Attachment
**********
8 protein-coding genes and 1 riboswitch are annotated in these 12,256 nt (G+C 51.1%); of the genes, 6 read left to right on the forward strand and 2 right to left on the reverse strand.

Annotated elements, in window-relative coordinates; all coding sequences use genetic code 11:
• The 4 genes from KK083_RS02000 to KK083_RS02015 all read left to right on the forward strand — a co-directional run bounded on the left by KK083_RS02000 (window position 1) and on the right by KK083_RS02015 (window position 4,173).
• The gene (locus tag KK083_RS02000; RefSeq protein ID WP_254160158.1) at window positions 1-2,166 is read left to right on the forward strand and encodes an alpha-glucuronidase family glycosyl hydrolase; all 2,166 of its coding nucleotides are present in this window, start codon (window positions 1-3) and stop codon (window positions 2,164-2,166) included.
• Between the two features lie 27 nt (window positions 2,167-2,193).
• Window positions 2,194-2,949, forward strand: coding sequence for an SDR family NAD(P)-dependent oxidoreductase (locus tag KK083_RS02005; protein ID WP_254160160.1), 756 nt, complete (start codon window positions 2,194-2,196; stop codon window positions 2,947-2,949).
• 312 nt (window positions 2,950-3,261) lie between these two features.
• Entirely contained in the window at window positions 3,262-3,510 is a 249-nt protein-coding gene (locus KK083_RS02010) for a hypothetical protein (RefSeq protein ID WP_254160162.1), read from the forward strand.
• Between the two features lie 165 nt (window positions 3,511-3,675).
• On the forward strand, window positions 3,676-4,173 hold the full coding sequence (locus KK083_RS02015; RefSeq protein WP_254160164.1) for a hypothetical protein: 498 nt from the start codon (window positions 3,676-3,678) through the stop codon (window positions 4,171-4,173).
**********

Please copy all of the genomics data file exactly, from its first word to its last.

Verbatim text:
8 protein-coding genes and 1 riboswitch are annotated in these 12,256 nt (G+C 51.1%); of the genes, 6 read left to right on the forward strand and 2 right to left on the reverse strand.

Annotated elements, in window-relative coordinates; all coding sequences use genetic code 11:
• The 4 genes from KK083_RS02000 to KK083_RS02015 all read left to right on the forward strand — a co-directional run bounded on the left by KK083_RS02000 (window position 1) and on the right by KK083_RS02015 (window position 4,173).
• The gene (locus tag KK083_RS02000; RefSeq protein ID WP_254160158.1) at window positions 1-2,166 is read left to right on the forward strand and encodes an alpha-glucuronidase family glycosyl hydrolase; all 2,166 of its coding nucleotides are present in this window, start codon (window positions 1-3) and stop codon (window positions 2,164-2,166) included.
• Between the two features lie 27 nt (window positions 2,167-2,193).
• Window positions 2,194-2,949, forward strand: coding sequence for an SDR family NAD(P)-dependent oxidoreductase (locus tag KK083_RS02005; protein ID WP_254160160.1), 756 nt, complete (start codon window positions 2,194-2,196; stop codon window positions 2,947-2,949).
• 312 nt (window positions 2,950-3,261) lie between these two features.
• Entirely contained in the window at window positions 3,262-3,510 is a 249-nt protein-coding gene (locus KK083_RS02010) for a hypothetical protein (RefSeq protein ID WP_254160162.1), read from the forward strand.
• Between the two features lie 165 nt (window positions 3,511-3,675).
• On the forward strand, window positions 3,676-4,173 hold the full coding sequence (locus KK083_RS02015; RefSeq protein WP_254160164.1) for a hypothetical protein: 498 nt from the start codon (window positions 3,676-3,678) through the stop codon (window positions 4,171-4,173).